Throughout the referendum I was reluctant to use the Daily Express as a source for obvious reasons, but a report from last Thursday is illuminating.
Up and coming nations in Africa and the Caribbean will no longer see any worth in being tied to dictatorial Brussels policies now that the UK is no longer part of the bloc. And they could be about to torpedo the EU’s roll-out of Economic Partnership Agreements (EPA), which are designed to create a free-trade zone between Europe, Africa, the Caribbean and the Pacific.
That is the view of top academics Christopher Stevens and Jane Kennan, from the Overseas Development Institute, who say Brexit has given many governments an excuse to pull out of the deeply unpopular scheme. Tanzania has already ditched a proposed deal between Brussels and the East Africa Community (ECA) countries, citing the “turmoil” engulfing the EU following the Brexit vote and the skewed terms of the agreement.How much this can be put down to Brexit is uncertain. It may well be a catalyst, a political signal that the EU is on the wane. More likely, it is simply the excuse they've been waiting for. EU deals are considered far too invasive and make far too many demands that are really not the concern of the do-gooding set atop of the EU.
The country’s Foreign Affairs permanent secretary Aziz Mlima blasted: “Our experts have established that the way it has been crafted, the EPA will not benefit local industries in East Africa. Instead it will lead to their destruction as developed countries are likely to dominate the market.” And now the two trade experts have predicted that a number of other African and Caribbean countries will follow suit, because for most Commonwealth countries Britain is by far the biggest market for their exports.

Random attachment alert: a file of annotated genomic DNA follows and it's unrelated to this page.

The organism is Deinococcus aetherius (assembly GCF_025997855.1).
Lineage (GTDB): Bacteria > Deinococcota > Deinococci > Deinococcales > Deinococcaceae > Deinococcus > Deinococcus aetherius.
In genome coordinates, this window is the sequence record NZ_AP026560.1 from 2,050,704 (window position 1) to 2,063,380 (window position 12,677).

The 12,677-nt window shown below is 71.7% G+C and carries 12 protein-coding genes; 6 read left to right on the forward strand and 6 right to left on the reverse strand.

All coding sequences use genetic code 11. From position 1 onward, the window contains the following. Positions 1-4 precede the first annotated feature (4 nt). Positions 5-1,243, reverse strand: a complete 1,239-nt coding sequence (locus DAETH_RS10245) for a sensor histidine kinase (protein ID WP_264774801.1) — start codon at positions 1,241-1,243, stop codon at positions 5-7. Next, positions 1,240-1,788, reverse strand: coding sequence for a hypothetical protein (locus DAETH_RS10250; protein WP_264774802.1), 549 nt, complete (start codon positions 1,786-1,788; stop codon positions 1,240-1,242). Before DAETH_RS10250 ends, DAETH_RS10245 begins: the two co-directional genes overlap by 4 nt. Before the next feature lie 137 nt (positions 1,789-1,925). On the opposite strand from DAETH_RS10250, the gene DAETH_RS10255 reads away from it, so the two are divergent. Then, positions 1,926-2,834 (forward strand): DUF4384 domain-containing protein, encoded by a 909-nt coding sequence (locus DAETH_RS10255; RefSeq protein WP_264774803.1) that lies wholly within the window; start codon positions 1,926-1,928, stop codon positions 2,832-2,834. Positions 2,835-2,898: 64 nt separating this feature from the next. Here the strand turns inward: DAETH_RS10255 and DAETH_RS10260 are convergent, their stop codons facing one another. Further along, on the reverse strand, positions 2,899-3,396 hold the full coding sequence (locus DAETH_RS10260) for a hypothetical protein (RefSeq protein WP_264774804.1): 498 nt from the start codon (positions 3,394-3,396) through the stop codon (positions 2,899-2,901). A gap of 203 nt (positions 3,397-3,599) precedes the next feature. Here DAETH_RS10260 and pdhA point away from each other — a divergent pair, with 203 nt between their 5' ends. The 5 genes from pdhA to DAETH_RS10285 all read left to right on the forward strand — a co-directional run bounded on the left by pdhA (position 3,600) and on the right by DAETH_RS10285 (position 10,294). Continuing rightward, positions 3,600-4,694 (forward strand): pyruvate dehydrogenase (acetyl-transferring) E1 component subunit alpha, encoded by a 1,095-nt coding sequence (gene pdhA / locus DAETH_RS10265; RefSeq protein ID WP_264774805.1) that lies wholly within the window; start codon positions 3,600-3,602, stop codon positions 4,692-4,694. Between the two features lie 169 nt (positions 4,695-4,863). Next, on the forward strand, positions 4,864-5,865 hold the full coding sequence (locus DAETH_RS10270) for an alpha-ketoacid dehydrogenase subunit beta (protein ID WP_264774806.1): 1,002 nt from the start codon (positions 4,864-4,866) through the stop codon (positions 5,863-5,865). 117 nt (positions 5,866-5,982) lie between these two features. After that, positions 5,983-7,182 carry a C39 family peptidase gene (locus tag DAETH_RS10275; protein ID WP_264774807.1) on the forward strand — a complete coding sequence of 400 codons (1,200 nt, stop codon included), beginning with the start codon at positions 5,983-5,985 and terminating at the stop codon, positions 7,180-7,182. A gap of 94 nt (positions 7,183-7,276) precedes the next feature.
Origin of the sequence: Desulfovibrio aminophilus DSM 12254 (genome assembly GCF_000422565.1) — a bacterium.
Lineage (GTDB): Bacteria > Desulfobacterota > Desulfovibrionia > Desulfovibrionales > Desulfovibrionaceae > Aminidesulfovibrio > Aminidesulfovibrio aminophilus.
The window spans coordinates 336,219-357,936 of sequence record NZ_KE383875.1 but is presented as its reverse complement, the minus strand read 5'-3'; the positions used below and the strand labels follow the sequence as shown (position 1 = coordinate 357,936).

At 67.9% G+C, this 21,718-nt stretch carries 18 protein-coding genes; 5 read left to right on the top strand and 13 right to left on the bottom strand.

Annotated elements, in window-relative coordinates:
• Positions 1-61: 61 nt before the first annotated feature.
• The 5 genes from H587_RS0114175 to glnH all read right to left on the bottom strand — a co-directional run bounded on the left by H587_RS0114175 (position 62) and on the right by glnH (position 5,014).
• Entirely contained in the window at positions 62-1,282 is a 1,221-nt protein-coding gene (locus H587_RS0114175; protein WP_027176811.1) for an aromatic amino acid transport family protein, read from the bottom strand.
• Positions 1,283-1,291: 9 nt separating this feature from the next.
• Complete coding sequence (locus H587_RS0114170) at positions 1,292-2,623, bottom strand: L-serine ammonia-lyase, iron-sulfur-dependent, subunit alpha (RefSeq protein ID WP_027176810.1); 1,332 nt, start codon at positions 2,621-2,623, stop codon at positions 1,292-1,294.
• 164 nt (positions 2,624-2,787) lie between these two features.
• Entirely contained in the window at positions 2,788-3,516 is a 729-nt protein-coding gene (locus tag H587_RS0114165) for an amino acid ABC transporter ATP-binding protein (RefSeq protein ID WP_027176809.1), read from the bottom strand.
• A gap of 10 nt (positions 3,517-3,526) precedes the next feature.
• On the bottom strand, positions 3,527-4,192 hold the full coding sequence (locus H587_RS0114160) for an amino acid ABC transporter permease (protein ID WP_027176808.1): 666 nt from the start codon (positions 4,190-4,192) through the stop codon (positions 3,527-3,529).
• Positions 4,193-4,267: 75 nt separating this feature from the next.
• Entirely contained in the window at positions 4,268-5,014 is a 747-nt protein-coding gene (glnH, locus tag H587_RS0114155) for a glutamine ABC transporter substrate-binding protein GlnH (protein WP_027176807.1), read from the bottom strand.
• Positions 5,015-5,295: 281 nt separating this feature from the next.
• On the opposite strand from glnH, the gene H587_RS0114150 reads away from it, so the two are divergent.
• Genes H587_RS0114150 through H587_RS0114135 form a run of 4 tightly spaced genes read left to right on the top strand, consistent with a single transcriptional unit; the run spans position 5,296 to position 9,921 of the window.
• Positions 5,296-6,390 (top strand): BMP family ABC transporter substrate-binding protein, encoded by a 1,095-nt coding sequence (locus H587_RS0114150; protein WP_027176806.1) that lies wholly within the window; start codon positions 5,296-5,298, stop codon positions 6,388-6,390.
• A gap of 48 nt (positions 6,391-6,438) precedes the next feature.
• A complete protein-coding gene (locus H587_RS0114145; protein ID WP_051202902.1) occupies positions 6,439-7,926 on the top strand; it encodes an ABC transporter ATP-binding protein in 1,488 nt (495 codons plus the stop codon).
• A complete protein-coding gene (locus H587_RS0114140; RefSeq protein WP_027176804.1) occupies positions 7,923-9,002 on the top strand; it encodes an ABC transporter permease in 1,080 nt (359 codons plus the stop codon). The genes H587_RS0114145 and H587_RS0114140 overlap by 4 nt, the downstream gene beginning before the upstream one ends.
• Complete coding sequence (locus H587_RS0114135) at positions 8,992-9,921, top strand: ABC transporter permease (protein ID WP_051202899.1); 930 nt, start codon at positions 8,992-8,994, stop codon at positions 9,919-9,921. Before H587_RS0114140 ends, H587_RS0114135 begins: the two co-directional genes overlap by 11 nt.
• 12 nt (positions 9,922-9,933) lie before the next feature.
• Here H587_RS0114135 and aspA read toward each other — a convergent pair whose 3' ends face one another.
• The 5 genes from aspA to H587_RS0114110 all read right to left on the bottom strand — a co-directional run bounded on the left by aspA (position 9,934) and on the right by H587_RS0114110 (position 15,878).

In an essay on the future of Britain’s trade policy post-Brexit, the pair wrote: “Although some Africa, Caribbean and Pacific signatories have embraced the required policy changes, for many the whole EPA process remains deeply contentious. “The post-Brexit announcement by Tanzania that it will not proceed with the East African EPA is merely the most recent example of delay and backtracking on implementation.”
A number of countries have been stalling on implementing the trade agreements, agreed as far back as 2008, over concerns about the power they will hand to Brussels to meddle in national affairs. And the economists predicted that the Caribbean - held up as the ‘EPA poster boy’ by Brussels bureaucrats - could be the “first to split” and sink another key area of EU trade policy.
Even though Britain is no longer considered a “dominant EU importer” from Africa, Caribbean and Pacific countries it does still “absorb a significant share” of the goods those countries sell, they added. The news comes as Europe’s much-vaunted trade clout withers away, with Brussels staggering from crisis to crisis as it tries to close out a number of flagship deals.
And indeed this further dismantles the oft repeated political meme that pooling sovereignty means greater clout. Bigger trade agreements are more likely to be controversial and drum up popular opposition. The more the EU makes them a flagship enterprise the more likely it seems they are likely to fail. TTIP is now in a salvage stage and many suspect it is stone dead.